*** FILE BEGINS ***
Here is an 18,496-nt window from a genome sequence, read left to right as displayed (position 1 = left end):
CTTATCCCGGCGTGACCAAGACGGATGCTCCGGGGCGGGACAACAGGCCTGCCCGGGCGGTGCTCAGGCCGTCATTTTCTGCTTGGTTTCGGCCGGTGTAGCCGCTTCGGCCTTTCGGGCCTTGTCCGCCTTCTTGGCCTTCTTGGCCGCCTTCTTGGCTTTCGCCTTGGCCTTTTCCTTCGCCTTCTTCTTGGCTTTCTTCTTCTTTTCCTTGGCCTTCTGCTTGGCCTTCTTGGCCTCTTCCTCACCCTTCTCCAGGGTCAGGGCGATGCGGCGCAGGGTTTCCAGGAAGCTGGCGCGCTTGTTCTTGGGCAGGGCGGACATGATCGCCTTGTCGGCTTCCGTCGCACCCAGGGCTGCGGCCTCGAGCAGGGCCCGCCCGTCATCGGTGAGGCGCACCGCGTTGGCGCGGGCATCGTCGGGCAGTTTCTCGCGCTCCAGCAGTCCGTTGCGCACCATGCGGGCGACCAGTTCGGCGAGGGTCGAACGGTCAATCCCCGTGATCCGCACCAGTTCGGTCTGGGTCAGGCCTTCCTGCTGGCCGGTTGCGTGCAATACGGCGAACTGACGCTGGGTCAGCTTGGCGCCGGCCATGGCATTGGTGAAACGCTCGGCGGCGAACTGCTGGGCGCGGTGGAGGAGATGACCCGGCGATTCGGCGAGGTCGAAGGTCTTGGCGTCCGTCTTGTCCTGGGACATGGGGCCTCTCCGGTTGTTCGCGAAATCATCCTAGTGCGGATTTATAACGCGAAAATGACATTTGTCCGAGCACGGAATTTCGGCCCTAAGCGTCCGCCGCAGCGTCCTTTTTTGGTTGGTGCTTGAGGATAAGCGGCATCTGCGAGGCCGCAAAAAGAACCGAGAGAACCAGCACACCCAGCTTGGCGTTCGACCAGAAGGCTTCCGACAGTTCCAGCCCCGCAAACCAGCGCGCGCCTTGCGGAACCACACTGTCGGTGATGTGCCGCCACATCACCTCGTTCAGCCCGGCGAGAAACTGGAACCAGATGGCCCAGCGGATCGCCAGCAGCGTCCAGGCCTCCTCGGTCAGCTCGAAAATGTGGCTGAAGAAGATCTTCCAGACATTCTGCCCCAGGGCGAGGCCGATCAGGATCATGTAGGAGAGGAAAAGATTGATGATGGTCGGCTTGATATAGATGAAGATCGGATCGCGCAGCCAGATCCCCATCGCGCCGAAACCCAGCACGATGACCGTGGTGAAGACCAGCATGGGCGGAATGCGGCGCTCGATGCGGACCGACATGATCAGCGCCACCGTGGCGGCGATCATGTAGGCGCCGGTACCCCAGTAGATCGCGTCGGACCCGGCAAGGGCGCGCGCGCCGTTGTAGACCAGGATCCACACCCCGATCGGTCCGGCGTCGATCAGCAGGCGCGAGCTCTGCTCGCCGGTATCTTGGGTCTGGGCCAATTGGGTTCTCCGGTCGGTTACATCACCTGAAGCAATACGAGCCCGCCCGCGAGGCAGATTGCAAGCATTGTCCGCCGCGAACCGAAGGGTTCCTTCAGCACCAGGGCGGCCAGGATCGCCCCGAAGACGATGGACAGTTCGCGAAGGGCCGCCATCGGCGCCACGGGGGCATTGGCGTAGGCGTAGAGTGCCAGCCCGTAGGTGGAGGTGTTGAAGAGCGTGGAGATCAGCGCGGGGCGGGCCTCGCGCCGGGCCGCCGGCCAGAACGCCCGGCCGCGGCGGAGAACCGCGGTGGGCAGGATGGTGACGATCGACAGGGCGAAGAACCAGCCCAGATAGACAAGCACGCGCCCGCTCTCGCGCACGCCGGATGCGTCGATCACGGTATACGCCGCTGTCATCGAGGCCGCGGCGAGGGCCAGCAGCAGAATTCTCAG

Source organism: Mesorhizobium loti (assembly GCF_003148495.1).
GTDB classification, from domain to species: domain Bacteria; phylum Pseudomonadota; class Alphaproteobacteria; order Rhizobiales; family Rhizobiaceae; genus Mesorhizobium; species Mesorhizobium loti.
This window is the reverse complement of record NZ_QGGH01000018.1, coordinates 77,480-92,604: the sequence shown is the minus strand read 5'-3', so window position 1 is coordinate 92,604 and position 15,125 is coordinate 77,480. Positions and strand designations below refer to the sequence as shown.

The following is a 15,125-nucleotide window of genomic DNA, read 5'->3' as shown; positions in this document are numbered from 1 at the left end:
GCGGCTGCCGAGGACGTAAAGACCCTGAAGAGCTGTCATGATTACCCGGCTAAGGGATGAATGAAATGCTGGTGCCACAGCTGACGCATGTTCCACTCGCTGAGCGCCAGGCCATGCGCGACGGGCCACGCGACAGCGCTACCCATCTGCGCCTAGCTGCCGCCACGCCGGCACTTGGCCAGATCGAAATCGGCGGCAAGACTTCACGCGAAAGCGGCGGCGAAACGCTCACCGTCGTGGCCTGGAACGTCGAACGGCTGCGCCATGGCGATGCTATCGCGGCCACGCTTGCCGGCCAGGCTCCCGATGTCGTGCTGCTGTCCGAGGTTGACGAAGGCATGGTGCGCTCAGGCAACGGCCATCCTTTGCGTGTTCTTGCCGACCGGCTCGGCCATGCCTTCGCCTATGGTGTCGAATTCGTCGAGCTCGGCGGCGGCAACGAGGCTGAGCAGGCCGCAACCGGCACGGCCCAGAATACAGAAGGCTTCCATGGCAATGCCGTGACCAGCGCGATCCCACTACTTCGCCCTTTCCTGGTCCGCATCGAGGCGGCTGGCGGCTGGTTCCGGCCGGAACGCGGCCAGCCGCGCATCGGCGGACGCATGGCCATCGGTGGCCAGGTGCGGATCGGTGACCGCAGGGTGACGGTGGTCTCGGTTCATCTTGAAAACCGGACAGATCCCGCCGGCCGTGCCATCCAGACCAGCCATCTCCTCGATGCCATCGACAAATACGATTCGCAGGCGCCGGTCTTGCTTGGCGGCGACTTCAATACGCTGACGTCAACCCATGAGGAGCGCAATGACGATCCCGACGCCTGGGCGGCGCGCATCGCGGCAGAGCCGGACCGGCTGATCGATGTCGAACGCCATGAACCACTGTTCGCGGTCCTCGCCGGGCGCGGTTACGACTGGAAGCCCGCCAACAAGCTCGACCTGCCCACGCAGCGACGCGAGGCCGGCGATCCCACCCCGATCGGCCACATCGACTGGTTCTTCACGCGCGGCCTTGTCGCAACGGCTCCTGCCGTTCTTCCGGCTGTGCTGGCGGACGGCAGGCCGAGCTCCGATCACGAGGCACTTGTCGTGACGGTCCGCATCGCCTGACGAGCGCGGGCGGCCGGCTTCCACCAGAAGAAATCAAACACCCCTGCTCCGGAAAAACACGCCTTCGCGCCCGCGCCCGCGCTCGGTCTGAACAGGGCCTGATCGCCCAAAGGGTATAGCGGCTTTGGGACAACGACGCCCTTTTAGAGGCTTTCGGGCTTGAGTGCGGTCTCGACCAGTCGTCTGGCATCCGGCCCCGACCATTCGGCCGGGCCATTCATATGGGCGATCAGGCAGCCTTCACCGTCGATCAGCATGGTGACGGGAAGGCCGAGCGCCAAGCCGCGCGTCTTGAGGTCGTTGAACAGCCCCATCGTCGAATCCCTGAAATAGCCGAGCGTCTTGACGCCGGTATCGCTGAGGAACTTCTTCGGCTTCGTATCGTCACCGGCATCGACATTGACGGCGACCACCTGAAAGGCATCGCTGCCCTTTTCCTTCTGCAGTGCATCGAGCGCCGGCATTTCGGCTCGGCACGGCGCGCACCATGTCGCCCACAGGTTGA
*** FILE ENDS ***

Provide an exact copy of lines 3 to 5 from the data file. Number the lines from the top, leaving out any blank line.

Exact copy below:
Source organism: Mesorhizobium loti (assembly GCF_003148495.1).
GTDB classification, from domain to species: domain Bacteria; phylum Pseudomonadota; class Alphaproteobacteria; order Rhizobiales; family Rhizobiaceae; genus Mesorhizobium; species Mesorhizobium loti.
This window is the reverse complement of record NZ_QGGH01000018.1, coordinates 77,480-92,604: the sequence shown is the minus strand read 5'-3', so window position 1 is coordinate 92,604 and position 15,125 is coordinate 77,480. Positions and strand designations below refer to the sequence as shown.